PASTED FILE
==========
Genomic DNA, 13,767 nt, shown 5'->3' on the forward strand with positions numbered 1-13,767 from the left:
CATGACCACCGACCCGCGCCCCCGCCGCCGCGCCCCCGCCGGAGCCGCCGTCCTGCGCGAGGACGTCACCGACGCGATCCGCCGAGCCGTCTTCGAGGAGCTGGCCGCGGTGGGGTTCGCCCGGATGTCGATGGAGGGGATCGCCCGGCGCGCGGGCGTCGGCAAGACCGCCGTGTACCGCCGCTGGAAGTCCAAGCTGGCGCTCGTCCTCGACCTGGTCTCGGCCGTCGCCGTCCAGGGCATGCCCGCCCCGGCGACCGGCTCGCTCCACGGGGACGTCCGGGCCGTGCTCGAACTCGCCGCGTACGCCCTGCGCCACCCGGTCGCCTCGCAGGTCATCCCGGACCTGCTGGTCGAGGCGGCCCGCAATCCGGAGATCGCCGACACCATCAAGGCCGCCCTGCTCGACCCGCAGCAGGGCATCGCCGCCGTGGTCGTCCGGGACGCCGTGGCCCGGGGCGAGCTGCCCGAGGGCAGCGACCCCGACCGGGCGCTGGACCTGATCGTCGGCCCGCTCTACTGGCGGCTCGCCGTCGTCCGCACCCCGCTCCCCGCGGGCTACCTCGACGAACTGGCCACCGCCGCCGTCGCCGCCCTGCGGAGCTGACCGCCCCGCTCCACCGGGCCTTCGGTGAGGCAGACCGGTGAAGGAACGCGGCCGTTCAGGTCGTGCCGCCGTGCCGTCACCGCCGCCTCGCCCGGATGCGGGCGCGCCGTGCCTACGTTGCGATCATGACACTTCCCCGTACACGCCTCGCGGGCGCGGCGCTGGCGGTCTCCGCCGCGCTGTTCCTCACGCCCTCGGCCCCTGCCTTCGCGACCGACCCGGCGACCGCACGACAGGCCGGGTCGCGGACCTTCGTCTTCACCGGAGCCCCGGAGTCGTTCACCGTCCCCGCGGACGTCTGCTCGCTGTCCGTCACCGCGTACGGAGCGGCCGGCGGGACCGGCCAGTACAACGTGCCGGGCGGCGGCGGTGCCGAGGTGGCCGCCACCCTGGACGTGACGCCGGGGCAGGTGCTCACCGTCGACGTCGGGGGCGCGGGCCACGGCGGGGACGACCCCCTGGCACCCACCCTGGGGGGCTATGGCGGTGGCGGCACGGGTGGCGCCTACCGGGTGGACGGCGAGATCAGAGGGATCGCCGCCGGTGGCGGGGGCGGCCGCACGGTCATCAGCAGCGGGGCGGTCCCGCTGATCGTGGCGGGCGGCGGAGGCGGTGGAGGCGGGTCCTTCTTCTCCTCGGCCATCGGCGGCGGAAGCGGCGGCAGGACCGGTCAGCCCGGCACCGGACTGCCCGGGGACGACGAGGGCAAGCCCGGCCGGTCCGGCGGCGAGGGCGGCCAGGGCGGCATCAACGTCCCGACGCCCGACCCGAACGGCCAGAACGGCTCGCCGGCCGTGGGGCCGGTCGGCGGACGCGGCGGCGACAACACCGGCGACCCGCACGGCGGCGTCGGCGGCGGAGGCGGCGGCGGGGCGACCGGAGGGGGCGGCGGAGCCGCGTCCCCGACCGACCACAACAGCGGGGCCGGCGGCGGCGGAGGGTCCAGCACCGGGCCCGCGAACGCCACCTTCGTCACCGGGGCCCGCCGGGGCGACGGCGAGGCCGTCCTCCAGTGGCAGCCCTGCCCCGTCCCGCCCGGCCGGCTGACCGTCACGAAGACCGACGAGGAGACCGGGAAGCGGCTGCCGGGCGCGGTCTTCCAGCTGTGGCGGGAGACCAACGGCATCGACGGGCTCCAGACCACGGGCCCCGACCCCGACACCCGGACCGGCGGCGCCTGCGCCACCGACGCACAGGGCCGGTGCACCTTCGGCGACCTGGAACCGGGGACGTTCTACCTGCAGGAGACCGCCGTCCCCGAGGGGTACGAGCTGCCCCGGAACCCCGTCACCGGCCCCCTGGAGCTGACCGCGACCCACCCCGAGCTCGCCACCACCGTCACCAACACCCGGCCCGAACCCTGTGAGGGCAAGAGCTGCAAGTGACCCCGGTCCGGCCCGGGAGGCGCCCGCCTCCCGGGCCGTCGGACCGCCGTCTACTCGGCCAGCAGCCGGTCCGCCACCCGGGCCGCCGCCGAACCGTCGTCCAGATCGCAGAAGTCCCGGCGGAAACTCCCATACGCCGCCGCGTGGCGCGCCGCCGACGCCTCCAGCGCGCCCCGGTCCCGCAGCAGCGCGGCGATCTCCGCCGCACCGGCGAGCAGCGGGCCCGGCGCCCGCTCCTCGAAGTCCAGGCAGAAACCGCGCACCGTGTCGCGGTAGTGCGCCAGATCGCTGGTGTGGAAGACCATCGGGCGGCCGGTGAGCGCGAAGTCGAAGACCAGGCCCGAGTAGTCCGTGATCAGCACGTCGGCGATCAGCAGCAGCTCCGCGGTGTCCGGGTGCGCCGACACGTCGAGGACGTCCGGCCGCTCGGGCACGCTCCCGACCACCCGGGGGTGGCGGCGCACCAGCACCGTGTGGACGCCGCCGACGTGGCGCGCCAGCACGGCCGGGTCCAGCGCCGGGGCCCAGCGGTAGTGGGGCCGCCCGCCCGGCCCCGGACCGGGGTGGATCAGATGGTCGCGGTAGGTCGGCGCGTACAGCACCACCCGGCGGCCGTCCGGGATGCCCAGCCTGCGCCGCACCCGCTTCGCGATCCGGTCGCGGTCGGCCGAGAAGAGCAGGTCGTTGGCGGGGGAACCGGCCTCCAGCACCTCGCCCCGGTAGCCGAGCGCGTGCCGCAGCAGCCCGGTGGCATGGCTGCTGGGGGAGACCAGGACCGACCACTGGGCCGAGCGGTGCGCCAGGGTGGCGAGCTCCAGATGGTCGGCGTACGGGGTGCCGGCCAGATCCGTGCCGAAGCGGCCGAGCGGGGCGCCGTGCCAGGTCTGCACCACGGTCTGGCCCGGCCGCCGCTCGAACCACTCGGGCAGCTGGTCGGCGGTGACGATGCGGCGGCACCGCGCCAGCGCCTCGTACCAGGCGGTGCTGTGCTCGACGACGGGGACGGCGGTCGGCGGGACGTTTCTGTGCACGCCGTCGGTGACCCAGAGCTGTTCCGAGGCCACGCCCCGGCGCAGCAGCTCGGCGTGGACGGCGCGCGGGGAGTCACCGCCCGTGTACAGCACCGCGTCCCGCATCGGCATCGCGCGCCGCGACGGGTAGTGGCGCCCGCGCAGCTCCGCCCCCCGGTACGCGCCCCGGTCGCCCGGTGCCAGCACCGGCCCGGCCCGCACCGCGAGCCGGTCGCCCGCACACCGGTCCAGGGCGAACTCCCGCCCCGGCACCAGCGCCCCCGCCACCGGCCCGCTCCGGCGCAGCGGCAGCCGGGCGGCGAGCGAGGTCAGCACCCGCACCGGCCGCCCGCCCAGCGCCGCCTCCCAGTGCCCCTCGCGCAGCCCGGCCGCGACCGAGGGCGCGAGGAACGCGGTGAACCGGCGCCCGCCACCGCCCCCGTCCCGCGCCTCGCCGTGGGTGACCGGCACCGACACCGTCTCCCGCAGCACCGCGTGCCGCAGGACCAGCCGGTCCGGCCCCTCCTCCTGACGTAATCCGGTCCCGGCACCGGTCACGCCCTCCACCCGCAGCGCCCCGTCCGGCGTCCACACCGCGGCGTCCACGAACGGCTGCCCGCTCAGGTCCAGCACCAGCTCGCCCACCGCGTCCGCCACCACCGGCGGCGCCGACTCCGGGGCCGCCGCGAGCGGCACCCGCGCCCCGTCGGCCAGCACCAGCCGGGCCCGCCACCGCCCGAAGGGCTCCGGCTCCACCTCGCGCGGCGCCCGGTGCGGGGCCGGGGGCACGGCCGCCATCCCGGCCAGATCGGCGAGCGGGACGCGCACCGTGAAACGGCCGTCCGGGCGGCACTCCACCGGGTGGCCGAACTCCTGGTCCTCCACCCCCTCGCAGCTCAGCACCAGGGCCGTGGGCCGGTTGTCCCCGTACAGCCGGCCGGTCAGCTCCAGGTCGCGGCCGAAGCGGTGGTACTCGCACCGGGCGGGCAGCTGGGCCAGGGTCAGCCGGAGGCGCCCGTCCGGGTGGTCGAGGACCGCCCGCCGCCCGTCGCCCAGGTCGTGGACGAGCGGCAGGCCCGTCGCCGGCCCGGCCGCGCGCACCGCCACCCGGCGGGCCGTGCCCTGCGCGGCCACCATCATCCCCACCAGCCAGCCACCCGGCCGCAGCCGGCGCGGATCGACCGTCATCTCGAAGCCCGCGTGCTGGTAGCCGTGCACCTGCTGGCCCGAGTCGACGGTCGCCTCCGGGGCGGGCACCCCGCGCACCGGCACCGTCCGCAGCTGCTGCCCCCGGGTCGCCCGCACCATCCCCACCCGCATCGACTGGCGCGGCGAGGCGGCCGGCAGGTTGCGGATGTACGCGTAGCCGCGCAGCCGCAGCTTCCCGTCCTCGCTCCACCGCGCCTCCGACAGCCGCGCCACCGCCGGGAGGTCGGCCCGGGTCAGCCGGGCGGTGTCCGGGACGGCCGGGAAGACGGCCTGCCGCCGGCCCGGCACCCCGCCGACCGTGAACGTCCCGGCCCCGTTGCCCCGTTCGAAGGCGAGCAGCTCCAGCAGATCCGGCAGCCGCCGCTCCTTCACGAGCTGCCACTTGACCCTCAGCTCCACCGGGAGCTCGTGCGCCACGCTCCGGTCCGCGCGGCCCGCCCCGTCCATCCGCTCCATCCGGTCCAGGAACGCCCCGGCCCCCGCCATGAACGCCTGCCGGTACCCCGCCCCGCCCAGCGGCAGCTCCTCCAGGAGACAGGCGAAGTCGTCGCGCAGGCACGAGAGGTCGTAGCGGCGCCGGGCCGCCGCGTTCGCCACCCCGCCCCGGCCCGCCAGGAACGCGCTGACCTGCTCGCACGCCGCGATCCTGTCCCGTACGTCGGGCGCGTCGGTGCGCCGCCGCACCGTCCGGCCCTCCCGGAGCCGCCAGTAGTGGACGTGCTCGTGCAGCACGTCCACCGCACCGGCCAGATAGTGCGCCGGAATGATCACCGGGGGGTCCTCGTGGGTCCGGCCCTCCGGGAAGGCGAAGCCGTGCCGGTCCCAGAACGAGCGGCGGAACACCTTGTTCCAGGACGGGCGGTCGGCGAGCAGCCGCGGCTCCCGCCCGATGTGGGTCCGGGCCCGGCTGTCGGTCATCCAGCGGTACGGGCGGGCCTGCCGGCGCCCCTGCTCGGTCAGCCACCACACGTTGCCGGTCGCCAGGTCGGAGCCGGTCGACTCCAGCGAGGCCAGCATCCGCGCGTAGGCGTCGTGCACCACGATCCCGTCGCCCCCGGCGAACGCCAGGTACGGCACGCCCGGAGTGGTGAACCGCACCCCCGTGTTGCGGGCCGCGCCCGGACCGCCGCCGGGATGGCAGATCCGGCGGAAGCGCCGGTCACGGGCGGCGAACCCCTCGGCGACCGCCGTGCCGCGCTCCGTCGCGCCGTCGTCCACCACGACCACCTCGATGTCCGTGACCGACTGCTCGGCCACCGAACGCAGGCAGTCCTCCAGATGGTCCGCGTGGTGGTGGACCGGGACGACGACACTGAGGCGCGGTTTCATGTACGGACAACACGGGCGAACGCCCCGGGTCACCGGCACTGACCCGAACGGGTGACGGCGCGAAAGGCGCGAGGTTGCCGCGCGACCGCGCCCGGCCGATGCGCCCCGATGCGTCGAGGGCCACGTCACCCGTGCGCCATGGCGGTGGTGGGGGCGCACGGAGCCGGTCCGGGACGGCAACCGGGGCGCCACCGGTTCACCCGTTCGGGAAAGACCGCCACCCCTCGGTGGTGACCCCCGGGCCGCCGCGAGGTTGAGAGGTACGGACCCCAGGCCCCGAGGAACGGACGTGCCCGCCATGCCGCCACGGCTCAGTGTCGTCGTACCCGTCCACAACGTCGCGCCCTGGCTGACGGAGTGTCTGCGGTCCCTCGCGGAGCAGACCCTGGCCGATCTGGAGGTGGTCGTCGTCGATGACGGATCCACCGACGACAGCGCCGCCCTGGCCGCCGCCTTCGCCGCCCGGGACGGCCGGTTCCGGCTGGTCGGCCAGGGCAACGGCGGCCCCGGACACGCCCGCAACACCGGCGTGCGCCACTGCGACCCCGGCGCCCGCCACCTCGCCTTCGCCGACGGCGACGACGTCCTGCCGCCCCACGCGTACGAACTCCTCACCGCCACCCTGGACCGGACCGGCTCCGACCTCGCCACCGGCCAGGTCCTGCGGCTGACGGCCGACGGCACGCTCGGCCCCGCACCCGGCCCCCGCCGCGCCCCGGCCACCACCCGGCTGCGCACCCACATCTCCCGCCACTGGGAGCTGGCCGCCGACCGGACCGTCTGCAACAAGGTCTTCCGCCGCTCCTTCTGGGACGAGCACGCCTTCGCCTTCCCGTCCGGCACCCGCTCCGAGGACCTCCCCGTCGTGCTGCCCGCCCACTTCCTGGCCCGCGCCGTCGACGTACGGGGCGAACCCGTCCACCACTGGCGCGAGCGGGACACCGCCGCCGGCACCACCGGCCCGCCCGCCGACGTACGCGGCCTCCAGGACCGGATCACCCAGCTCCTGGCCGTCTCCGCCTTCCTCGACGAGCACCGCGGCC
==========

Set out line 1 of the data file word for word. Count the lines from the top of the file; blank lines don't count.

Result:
Genomic DNA, 13,767 nt, shown 5'->3' on the forward strand with positions numbered 1-13,767 from the left: